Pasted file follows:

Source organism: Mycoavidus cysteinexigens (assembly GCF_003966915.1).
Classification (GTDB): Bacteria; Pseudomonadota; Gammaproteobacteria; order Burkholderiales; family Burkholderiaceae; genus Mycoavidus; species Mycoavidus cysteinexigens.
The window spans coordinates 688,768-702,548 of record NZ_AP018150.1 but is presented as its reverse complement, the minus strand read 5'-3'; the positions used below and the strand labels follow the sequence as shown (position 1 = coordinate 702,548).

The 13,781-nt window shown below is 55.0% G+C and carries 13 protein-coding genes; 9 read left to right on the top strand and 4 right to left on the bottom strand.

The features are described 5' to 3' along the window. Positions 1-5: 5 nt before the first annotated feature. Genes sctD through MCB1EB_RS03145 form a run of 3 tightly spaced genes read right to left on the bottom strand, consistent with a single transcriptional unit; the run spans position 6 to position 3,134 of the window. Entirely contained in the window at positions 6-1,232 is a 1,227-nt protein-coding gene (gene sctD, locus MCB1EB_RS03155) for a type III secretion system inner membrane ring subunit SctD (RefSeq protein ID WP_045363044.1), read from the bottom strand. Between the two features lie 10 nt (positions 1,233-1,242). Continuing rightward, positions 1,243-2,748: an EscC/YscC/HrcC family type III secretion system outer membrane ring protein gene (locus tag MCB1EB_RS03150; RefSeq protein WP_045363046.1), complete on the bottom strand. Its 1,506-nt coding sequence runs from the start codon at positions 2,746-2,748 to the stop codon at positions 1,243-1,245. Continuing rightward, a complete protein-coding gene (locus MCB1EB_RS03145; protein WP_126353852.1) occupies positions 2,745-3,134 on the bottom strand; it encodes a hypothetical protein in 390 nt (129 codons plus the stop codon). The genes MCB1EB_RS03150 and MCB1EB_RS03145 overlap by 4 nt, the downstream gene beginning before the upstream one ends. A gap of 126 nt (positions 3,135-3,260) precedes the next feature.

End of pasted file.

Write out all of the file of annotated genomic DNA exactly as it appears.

Source organism: Mycoavidus cysteinexigens (assembly GCF_003966915.1).
Classification (GTDB): Bacteria; Pseudomonadota; Gammaproteobacteria; order Burkholderiales; family Burkholderiaceae; genus Mycoavidus; species Mycoavidus cysteinexigens.
The window spans coordinates 688,768-702,548 of record NZ_AP018150.1 but is presented as its reverse complement, the minus strand read 5'-3'; the positions used below and the strand labels follow the sequence as shown (position 1 = coordinate 702,548).

The 13,781-nt window shown below is 55.0% G+C and carries 13 protein-coding genes; 9 read left to right on the top strand and 4 right to left on the bottom strand.

The features are described 5' to 3' along the window. Positions 1-5: 5 nt before the first annotated feature. Genes sctD through MCB1EB_RS03145 form a run of 3 tightly spaced genes read right to left on the bottom strand, consistent with a single transcriptional unit; the run spans position 6 to position 3,134 of the window. Entirely contained in the window at positions 6-1,232 is a 1,227-nt protein-coding gene (gene sctD, locus MCB1EB_RS03155) for a type III secretion system inner membrane ring subunit SctD (RefSeq protein ID WP_045363044.1), read from the bottom strand. Between the two features lie 10 nt (positions 1,233-1,242). Continuing rightward, positions 1,243-2,748: an EscC/YscC/HrcC family type III secretion system outer membrane ring protein gene (locus tag MCB1EB_RS03150; RefSeq protein WP_045363046.1), complete on the bottom strand. Its 1,506-nt coding sequence runs from the start codon at positions 2,746-2,748 to the stop codon at positions 1,243-1,245. Continuing rightward, a complete protein-coding gene (locus MCB1EB_RS03145; protein WP_126353852.1) occupies positions 2,745-3,134 on the bottom strand; it encodes a hypothetical protein in 390 nt (129 codons plus the stop codon). The genes MCB1EB_RS03150 and MCB1EB_RS03145 overlap by 4 nt, the downstream gene beginning before the upstream one ends. A gap of 126 nt (positions 3,135-3,260) precedes the next feature.